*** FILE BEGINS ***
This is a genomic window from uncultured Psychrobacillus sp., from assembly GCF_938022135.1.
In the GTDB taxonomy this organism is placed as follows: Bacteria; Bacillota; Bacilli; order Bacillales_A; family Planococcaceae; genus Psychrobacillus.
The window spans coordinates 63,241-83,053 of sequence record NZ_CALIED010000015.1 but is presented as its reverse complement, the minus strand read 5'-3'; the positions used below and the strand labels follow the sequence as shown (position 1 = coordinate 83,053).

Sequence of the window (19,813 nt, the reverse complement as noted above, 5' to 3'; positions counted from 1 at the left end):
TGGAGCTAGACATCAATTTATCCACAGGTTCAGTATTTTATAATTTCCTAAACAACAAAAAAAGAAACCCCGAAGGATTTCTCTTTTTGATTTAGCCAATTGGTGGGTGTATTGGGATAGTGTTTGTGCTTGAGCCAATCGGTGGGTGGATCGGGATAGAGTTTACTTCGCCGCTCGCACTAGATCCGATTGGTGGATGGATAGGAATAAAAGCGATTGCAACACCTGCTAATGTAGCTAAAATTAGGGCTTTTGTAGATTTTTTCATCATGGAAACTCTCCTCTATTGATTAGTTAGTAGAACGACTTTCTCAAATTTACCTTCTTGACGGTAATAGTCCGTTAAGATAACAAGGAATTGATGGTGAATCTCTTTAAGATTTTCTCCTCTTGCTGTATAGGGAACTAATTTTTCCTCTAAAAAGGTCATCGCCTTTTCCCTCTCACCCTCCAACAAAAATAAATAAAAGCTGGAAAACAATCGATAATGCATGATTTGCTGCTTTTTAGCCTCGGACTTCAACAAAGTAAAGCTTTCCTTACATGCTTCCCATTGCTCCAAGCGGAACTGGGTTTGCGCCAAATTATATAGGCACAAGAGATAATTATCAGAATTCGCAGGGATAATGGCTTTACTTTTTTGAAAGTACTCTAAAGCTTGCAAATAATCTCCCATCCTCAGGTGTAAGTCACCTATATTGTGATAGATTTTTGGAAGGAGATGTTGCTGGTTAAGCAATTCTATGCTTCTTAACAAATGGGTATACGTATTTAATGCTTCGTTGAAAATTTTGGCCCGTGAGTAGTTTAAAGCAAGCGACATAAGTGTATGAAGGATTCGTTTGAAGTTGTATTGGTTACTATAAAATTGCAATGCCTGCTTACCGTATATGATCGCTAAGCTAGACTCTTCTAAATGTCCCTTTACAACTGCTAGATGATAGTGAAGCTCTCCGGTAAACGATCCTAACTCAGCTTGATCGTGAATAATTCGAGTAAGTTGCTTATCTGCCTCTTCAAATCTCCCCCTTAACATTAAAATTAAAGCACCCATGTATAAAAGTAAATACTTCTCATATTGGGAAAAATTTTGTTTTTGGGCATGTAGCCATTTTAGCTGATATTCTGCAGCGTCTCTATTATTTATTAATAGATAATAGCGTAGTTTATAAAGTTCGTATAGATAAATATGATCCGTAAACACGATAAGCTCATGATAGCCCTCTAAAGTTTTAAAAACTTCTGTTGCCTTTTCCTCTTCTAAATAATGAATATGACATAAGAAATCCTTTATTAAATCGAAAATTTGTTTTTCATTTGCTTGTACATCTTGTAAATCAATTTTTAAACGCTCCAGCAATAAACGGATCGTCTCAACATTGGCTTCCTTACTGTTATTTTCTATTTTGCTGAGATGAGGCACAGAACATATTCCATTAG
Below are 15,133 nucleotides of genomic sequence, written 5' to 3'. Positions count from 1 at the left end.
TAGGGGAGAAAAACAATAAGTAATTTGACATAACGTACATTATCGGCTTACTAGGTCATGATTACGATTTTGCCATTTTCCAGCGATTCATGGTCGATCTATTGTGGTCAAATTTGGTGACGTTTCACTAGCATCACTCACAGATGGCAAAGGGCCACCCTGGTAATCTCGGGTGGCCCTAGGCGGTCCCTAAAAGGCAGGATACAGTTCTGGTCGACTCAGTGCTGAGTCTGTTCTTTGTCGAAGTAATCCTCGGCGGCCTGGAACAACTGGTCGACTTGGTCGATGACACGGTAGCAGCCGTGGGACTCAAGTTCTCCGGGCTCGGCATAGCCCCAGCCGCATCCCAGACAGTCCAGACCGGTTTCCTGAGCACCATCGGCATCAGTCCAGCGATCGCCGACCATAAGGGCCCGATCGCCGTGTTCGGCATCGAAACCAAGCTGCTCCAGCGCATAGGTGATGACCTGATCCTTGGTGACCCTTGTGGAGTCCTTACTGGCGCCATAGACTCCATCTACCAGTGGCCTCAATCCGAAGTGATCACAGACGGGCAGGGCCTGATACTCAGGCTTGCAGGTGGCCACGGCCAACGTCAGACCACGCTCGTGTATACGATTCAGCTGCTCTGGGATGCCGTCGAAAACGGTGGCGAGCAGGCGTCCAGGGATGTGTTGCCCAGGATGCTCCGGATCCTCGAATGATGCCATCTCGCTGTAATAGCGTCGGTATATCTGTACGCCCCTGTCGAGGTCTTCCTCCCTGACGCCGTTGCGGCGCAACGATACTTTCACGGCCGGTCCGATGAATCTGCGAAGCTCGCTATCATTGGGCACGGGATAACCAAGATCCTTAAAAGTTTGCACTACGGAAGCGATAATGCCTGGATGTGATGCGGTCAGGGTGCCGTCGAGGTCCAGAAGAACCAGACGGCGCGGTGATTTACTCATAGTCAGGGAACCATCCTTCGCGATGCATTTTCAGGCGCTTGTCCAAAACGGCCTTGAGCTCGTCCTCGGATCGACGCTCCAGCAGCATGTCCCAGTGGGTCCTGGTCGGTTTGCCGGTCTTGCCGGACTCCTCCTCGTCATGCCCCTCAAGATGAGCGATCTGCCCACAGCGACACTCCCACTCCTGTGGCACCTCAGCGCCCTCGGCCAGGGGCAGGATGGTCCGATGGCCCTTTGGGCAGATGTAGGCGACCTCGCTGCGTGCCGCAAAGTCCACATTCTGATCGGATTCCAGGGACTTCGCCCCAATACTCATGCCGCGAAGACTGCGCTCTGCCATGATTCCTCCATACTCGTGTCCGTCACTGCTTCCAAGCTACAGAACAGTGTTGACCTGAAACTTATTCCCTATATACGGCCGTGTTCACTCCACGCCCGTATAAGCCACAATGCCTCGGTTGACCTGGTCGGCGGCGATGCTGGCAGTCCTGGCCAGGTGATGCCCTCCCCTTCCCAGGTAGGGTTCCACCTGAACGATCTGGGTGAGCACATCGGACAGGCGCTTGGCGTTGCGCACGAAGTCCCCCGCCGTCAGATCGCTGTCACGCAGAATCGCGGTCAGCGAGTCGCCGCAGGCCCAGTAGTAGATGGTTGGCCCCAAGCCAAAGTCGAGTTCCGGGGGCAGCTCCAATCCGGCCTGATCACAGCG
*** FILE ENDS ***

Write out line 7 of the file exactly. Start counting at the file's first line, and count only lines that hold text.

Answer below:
TAGGGGAGAAAAACAATAAGTAATTTGACATAACGTACATTATCGGCTTACTAGGTCATGATTACGATTTTGCCATTTTCCAGCGATTCATGGTCGATCTATTGTGGTCAAATTTGGTGACGTTTCACTAGCATCACTCACAGATGGCAAAGGGCCACCCTGGTAATCTCGGGTGGCCCTAGGCGGTCCCTAAAAGGCAGGATACAGTTCTGGTCGACTCAGTGCTGAGTCTGTTCTTTGTCGAAGTAATCCTCGGCGGCCTGGAACAACTGGTCGACTTGGTCGATGACACGGTAGCAGCCGTGGGACTCAAGTTCTCCGGGCTCGGCATAGCCCCAGCCGCATCCCAGACAGTCCAGACCGGTTTCCTGAGCACCATCGGCATCAGTCCAGCGATCGCCGACCATAAGGGCCCGATCGCCGTGTTCGGCATCGAAACCAAGCTGCTCCAGCGCATAGGTGATGACCTGATCCTTGGTGACCCTTGTGGAGTCCTTACTGGCGCCATAGACTCCATCTACCAGTGGCCTCAATCCGAAGTGATCACAGACGGGCAGGGCCTGATACTCAGGCTTGCAGGTGGCCACGGCCAACGTCAGACCACGCTCGTGTATACGATTCAGCTGCTCTGGGATGCCGTCGAAAACGGTGGCGAGCAGGCGTCCAGGGATGTGTTGCCCAGGATGCTCCGGATCCTCGAATGATGCCATCTCGCTGTAATAGCGTCGGTATATCTGTACGCCCCTGTCGAGGTCTTCCTCCCTGACGCCGTTGCGGCGCAACGATACTTTCACGGCCGGTCCGATGAATCTGCGAAGCTCGCTATCATTGGGCACGGGATAACCAAGATCCTTAAAAGTTTGCACTACGGAAGCGATAATGCCTGGATGTGATGCGGTCAGGGTGCCGTCGAGGTCCAGAAGAACCAGACGGCGCGGTGATTTACTCATAGTCAGGGAACCATCCTTCGCGATGCATTTTCAGGCGCTTGTCCAAAACGGCCTTGAGCTCGTCCTCGGATCGACGCTCCAGCAGCATGTCCCAGTGGGTCCTGGTCGGTTTGCCGGTCTTGCCGGACTCCTCCTCGTCATGCCCCTCAAGATGAGCGATCTGCCCACAGCGACACTCCCACTCCTGTGGCACCTCAGCGCCCTCGGCCAGGGGCAGGATGGTCCGATGGCCCTTTGGGCAGATGTAGGCGACCTCGCTGCGTGCCGCAAAGTCCACATTCTGATCGGATTCCAGGGACTTCGCCCCAATACTCATGCCGCGAAGACTGCGCTCTGCCATGATTCCTCCATACTCGTGTCCGTCACTGCTTCCAAGCTACAGAACAGTGTTGACCTGAAACTTATTCCCTATATACGGCCGTGTTCACTCCACGCCCGTATAAGCCACAATGCCTCGGTTGACCTGGTCGGCGGCGATGCTGGCAGTCCTGGCCAGGTGATGCCCTCCCCTTCCCAGGTAGGGTTCCACCTGAACGATCTGGGTGAGCACATCGGACAGGCGCTTGGCGTTGCGCACGAAGTCCCCCGCCGTCAGATCGCTGTCACGCAGAATCGCGGTCAGCGAGTCGCCGCAGGCCCAGTAGTAGATGGTTGGCCCCAAGCCAAAGTCGAGTTCCGGGGGCAGCTCCAATCCGGCCTGATCACAGCG